If you dropped an image into Mail, for example, clicking on the down arrow that appeared in the top right corner of that image when you hovered your cursor over it, would bring up the Markup pallet with tools to draw, add shapes, add a signature, and more. Great if you were emailing an image to someone, say a screenshot of a map, and wanted to indicate something in particular.
In Mojave, Mac users gain access to these markup tools – as well as rotate, crop and more – from within Quick Look.
Here’s what to do:
To access these tools, locate the file you want to edit in the Finder (or from your Desktop) and press the spacebar to open the Quick Look view.
Next click on the icon that looks like a pencil in a circle. This will bring up the markup tools.
Now you can draw on, write on, add shapes to, add your signature to (perhaps if it’s a PDF) and even rotate and crop, all without opening an application.
You can revert if you need to remove the changes you have made, or click Done if you are finished.
Beware, you can’t undo your changes or additions once you close the document or image, so don’t destroy something important!
This feature could be a real benefit for those who need to fill in or sign a PDF form – you don’t even need to open a PDF editor.
It is also possible to quickly crop a screenshot to be inserted into a presentation, and Mojave users can also trim the beginning and end of a video clip, all from within Quick Look – both features we will look at in more detail below.
View image metadata and more in the finder
There is a new Finder Gallery View in MacOS Mojave that replaces the old Cover Flow view. The Cover Flow view was borrowed from iTunes – and disappeared from that app back in 2012, but this new view is more reminiscent of the Photos app, and much more useful if you work with images.
In a panel to the right of the image can be seen metadata, including date created, dimensions, colour space and more.
Those Markup tools we mentioned above really come into play here. With Mojave users being able to do minor edits to images, such as rotate or Create a PFD, from within this Finder view.
To make more changes to the image, just click on the Markup icon, to be found in the bottom right corner of the window, alongside Rotate Left and More…
To switch to Gallery View, Mojave users just need to click on the fourth icon in the Finder (where the Cover Flow view used to be).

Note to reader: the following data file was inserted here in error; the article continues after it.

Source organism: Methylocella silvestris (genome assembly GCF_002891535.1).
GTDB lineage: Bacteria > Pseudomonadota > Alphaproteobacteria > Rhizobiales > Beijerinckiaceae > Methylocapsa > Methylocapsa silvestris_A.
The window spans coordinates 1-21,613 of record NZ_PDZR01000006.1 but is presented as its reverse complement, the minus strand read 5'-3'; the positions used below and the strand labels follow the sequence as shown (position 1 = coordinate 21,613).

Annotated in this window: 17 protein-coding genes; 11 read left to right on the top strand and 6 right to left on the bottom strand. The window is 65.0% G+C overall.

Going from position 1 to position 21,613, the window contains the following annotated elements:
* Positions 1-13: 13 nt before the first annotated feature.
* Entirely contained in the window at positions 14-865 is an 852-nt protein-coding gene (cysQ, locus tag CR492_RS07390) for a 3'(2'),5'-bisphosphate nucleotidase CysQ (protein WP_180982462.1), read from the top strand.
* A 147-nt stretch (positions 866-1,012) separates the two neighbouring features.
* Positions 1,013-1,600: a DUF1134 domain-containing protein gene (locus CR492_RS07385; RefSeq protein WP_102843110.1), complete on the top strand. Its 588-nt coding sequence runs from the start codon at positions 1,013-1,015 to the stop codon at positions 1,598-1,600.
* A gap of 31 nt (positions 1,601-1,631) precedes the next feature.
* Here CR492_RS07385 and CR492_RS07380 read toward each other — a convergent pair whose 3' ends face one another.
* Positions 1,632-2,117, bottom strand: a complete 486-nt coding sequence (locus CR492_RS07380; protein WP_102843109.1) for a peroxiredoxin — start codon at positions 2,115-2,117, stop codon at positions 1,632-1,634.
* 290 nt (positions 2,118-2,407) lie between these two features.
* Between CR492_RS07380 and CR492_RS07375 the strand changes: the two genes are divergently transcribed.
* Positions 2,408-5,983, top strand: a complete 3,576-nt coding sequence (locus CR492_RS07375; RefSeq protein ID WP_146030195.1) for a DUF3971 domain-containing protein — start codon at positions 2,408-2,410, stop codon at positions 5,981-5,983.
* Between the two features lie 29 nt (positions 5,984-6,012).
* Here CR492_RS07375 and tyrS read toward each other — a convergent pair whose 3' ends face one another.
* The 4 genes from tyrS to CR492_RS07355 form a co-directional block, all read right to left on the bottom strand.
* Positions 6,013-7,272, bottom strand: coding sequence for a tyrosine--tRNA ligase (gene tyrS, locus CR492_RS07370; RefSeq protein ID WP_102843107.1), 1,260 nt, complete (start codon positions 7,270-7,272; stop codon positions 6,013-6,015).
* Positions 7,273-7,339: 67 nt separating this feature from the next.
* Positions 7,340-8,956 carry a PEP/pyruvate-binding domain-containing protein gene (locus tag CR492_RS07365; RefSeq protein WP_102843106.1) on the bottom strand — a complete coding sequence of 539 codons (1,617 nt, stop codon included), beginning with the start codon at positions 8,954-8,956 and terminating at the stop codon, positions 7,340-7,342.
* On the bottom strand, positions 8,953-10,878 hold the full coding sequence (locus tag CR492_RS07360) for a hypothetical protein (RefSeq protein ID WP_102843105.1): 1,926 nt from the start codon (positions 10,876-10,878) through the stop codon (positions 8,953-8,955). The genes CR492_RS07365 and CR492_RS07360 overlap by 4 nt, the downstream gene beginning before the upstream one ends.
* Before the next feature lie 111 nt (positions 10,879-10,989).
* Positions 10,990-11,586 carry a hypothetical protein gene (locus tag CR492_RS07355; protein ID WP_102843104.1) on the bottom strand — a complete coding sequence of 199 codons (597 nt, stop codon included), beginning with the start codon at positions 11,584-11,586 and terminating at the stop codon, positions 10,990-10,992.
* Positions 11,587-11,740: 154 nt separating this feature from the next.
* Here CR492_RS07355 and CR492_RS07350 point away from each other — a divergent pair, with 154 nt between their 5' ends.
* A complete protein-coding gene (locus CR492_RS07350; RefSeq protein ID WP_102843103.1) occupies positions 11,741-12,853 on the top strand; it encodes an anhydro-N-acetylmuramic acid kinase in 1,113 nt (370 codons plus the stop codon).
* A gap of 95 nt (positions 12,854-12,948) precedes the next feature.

Once in Gallery View, users can focus on one image or document. Metadata associated with the image or document will appear on the right, and thumbnails of all the files in the same folder can be seen along the bottom of the Finder window.
Creating Finder Quick Actions
The Finder also gained new Quick Actions in Mojave which will help automate certain actions. Like turning images into PDFs.
The Quick Actions available by default are Rotate Left, Markup and Create PDF, but you can create more Quick Actions in the Automator app.
Open Automator and click on New Document.
Choose the new Contextual Workflow from the options.
Along the left there are various options that will help you build up your action.
Once you have created your Quick Action, select File > Save and choose an appropriate name to help you identify the action.
Now to evoke your Quick Action, just right-click on the image or document, then choose Quick Actions, and find the one you created.
In Mojave taking a screenshot is a little more like taking a screenshot on an iPhone or iPad. Once you have taken your screen grab it will pop up as a thumbnail in the bottom right of your screen.
You can then be able to click on the thumbnail image to open it in Quick Look where you will have access to the markup tools for editing, cropping, and rotating that we mention above.
In Mojave you get some additional screenshot options when you take your screenshot. Along with Capture Screen, Capture Window, and Capture Selection, you will see options to Record Screen and Record Selection.
If you install Mojave you’ll find that the screen recording options previously only available in QuickTime are now available if you press Command + Shift + 5.
Here’s how to record what’s on your screen in Mojave:
Click on Command + Shift + 5.
Click on one of the record options.
When you want to stop recording, click on the stop button in the menu at the top of the screen.
As with the screenshots, the video will appear as a thumbnail in the bottom right. Click on this to access markup tools for trimming the beginning and end of your recording.
Another feature that arrived in Mojave (and iOS 12) was the ability to access your iPhone camera from your Mac.
For example, if you were working on a Keynote presentation and decided that what it really needs is a photograph of your cup of coffee, then you can click on the option to enter an image and choose the iPhone camera as the source. When you take the snap with your iPhone camera you’d see the image appear automatically in the presentation – no need to import the image from the iPhone to your Mac.
The process works like this:
Using Keynote, Pages, or another Apple app on your Mac, right-click (or control-click) and choose Insert from your iPhone or iPad.
Choose the option Take Photo.
Pick up your iPhone – the camera app should open automatically – and take the photo.
If you are happy with the photo, tap Use Photo and the photo will immediately appear in the document on your Mac.
A similar process applies if you want to scan a document to add to the document you are editing on your Mac.
Right-click (or control-click) where you want to add the image.
Choose Insert from your iPhone or iPad > Scan Documents.
Best tips for macOS High Sierra and earlier
Now we will move on to some of the best features you can take advantage of on your Mac even if you aren’t running Mojave!
Note: When you purchase something after clicking links in our articles, we may earn a small commission. Read ouraffiliate link policyfor more details.